the period, there can be no doubt as to General Sherman's inclinations in the matter, “if Johnston [had] made a point of it;” but General Johnston made no such point. He knew, no doubt, that any proposition to abandon the country would have been promptly rejected by President Davis, and no Confederate General would have made so offensive a suggestion to him. A week or two later, when it was proposed by one or more of his friends, that he should endeavor to reach Havana or some other West Indian port — not for the purpose of escape, but as the best and safest route to “the Trans-Mississippi” --he refused, on the ground that it would require him to leave the country, although it were only for a few days. Some allowance ought perhaps to be made for General Wilson's offences against truth in this particular, on the score of his inability to comprehend the high sense of official honor by which Mr. Davis was actuated. Men's ethical standards are very diverse. Generel Wilson shows as little regard for common sense, or consistency, as for truth and candor. Thus, we find him saying that “Davis, instead of observing the armistice, was making his way toward the South with an escort.” And again: “I still felt certain, from what I could learn, that Davis and his Cabinet would endeavor to escape to the west side of the Mississippi river, notwithstanding the armistice and capitulation.” The armistice was one thing, and the capitulation another. The capitulation of General Johnston did not take place until after the armistice had been repudiated by the United States Government and the forty-eight hours allowed for notice of its disapproval had expired. President Davis became a party to the armistice by giving it his consent and approval, but had nothing to do with the capitulation. So far was he from failing to observe the former, that he remained in Charlotte, quiescent, not only until he was informed of its rejection at Washington, but until the forty-eight hours were completed, when he mounted his horse and rode off, having scrupulously observed it to the letter and the minute. This was on the 26th of April. On the same day took place, near Durham's Station, the capitulation of “the troops under General Johnston's command,” which certainly did not include the President of the Confederate States, who was not “under General Johnston's command,” and who had no part whatever in the transaction.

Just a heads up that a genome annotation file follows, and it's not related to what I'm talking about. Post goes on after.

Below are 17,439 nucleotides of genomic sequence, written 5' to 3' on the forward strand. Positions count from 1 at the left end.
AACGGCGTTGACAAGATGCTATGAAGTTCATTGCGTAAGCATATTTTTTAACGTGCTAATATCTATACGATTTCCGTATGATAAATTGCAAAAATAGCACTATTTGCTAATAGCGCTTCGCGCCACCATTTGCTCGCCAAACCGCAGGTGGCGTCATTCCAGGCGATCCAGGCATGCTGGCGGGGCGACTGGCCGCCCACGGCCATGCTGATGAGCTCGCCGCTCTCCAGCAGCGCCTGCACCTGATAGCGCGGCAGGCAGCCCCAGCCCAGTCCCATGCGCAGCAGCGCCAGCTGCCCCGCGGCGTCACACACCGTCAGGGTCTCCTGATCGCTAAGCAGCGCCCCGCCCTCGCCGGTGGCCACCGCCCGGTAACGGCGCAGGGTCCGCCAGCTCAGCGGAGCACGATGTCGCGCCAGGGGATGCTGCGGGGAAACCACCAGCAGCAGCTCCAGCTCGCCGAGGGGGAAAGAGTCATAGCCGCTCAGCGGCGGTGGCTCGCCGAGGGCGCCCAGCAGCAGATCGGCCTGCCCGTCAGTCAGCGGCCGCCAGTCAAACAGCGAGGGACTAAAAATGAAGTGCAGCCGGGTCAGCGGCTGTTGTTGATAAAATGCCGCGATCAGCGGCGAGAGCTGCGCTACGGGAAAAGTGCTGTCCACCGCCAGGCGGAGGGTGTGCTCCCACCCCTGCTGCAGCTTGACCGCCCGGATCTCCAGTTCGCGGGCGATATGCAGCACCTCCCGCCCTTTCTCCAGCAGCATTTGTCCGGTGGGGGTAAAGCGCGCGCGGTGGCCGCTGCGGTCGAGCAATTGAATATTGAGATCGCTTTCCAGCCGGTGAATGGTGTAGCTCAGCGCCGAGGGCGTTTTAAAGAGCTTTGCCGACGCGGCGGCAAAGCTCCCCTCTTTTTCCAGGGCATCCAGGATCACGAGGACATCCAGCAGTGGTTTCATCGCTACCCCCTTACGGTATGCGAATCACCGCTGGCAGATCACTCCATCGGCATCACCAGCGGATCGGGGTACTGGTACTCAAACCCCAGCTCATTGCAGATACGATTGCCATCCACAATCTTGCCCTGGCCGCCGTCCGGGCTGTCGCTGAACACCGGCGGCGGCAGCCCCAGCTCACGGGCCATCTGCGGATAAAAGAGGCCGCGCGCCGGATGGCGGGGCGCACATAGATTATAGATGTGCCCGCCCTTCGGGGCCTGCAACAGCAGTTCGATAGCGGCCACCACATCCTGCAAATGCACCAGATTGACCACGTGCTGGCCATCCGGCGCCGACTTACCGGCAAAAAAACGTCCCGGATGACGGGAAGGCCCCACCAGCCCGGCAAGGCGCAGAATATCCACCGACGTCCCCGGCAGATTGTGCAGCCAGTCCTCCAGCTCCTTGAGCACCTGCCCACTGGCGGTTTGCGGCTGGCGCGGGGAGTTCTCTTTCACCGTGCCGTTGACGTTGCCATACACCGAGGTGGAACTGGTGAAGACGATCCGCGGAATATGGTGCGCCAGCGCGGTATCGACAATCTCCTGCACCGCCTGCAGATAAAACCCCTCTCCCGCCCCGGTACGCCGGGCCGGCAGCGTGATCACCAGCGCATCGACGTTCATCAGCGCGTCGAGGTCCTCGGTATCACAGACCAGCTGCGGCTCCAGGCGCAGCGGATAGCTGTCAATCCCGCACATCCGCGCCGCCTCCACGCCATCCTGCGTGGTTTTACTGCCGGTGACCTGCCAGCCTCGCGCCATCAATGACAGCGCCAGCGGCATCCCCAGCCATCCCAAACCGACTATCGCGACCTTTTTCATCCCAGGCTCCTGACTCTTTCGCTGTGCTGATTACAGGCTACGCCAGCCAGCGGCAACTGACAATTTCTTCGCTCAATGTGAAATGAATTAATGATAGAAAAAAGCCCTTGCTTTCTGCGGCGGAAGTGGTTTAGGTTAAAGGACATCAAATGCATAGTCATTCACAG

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Table of Contents:
Fifth annual meeting of the Southern Historical Society , October 31st ., 1877 .
Address of General John T. Morgan , U. S. Senator from Alabama .
Fifth annual report of the Executive Committee of the Southern Historical Society , for year Ending October 31st , 1877 .
Leading Confederates on the battle of Gettysburg .
General James Longstreet 's account of the campaign and battle.
Our Gettysburg series.
The true story of the capture of Jefferson Davis .
Letter from Admiral Semmes .
Letter from Colonel William Preston Johnston , late aid to President Davis .
A correction of General Patton Andersons report of the battle of Jonesboro , Ga.
Advance sheets of Reminiscences of secession, war, and reconstruction, by Lieutenant-General Richard Taylor .
Torpedo service in the Harbor and water defences of Charleston .
A review of the First two days operations at Gettysburg and a reply to General Longstreet by General Fitz. Lee .
Letter from General Winfield Hancock .
Letter from John B. Bachelder , Esq.
Letter from General R. Lindsay Walker .
Official report of General W. N. Pendleton , Chief of artillery , A. N. V .
Battle of Murfreesboro .
Letter from President Davis -reply to Mr. Hunter .
Decision of the Supreme Court of Tennessee that the Confederacy was de jure as well as de facto-opinion of Judge Turney .
The bank of Tennessee v. Wm. B. Cummings , Adm'r.
Steuart 's brigade at the battle of Gettysburg .--a narrative by Rev. Randolph H. McKim , D. D. , late First Lieutenant and Aide-de-camp, Confederate army .
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